Fascinating piece on the Wired web site, related to how the editors put together a nonsensical web site, and got it on the front page of Digg by paying for diggs at User/Submitter (check out our review here) site:
Ten hours after hiring U/S, I had 40 diggs. The vast majority of them had also dugg the Photoshop tutorial or the $35 offer. This was the moment when I reached a tipping point, and I began to get a lot of organic diggs and comments. The crowd on Digg is drawn to what’s popular, and many of them second-guessed themselves when they checked out my blog and saw how crappy it was. Quomen commented, “None of those photographs really appeal to me. Am I defective? or just a loner.”Despite their doubts, Diggers kept digging my blog. There’s a perverse incentive here: Diggers who vote early on stories that become wildly popular become more “reputable” in the Digg system. If you’re trying to move up the Digg ranks, it’s in your best interest to vote on anything that looks like it’s gaining popularity. And my blog, with its flurry of paid votes, fit the pattern.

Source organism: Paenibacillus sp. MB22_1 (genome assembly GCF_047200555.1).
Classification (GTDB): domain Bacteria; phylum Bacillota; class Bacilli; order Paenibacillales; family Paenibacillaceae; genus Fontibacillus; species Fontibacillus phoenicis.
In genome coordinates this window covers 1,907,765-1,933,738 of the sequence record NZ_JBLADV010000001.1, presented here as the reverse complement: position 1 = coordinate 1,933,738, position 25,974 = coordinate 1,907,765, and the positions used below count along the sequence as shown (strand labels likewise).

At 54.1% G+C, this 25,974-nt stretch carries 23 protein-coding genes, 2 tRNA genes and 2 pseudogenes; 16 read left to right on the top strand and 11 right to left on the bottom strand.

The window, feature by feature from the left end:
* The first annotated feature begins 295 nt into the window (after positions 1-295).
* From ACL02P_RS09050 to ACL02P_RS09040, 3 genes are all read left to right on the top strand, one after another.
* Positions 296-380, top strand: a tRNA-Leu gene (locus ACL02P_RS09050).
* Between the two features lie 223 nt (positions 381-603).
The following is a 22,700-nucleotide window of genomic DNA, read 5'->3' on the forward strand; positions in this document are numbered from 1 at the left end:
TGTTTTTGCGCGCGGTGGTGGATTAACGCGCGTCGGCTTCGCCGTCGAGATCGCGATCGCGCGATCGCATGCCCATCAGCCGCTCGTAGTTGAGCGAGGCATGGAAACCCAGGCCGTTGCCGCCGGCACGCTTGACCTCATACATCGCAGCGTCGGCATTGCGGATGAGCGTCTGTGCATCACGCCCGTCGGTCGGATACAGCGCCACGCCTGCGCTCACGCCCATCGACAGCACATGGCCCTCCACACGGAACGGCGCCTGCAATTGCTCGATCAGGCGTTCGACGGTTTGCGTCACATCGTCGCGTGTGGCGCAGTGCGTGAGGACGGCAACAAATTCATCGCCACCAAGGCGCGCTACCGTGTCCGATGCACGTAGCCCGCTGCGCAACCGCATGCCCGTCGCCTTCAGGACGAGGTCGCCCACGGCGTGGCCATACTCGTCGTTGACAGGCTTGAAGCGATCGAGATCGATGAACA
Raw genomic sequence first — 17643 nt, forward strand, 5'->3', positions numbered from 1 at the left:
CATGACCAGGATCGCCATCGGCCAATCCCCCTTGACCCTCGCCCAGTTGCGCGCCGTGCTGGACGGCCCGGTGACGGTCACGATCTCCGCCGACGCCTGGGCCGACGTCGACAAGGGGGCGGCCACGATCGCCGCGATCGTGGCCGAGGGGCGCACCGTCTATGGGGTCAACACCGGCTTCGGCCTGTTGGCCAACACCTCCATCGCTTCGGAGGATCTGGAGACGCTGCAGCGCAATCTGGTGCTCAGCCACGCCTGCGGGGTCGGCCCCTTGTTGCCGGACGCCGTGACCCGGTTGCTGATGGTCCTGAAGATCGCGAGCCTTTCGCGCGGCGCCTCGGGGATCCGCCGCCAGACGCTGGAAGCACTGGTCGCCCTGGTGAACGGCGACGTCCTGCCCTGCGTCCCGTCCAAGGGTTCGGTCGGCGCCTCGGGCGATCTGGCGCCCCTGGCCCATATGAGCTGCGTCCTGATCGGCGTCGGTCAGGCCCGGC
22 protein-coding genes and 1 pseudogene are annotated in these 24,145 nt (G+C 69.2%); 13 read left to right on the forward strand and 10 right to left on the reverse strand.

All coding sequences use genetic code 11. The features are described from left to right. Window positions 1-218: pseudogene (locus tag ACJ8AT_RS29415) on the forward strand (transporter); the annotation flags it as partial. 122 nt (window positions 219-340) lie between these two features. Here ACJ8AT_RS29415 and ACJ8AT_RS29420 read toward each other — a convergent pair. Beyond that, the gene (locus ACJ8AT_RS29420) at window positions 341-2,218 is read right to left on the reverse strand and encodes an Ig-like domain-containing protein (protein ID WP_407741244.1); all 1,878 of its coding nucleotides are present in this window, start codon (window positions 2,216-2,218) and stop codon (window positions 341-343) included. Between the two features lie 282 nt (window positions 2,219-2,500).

Interesting crowd dynamics at the Digg and the incentive structure does not help either…I have actually seen people comment they are not sure what a particular topic means but still Digg it. In this case more than 1/2 the Diggs were unpaid…That is just unbelievable. I guess the momentum trading theory is alive and kicking.
“We find it interesting that Digg still allows anybody to view any user’s diggs,” U/S told me in an e-mail. “By way of this ‘feature,’ User/Submitter is able to verify that our users actually digg the stories they’re given. Without this feature, Digg users are given complete digging privacy, and User/Submitter cannot exist.”
This is another perverse incentive…but this is driven by Digg’s drive to build a community. To fix this one, they will need to change the business model…All in all great job by the editors for creating and publishing this interesting experiment.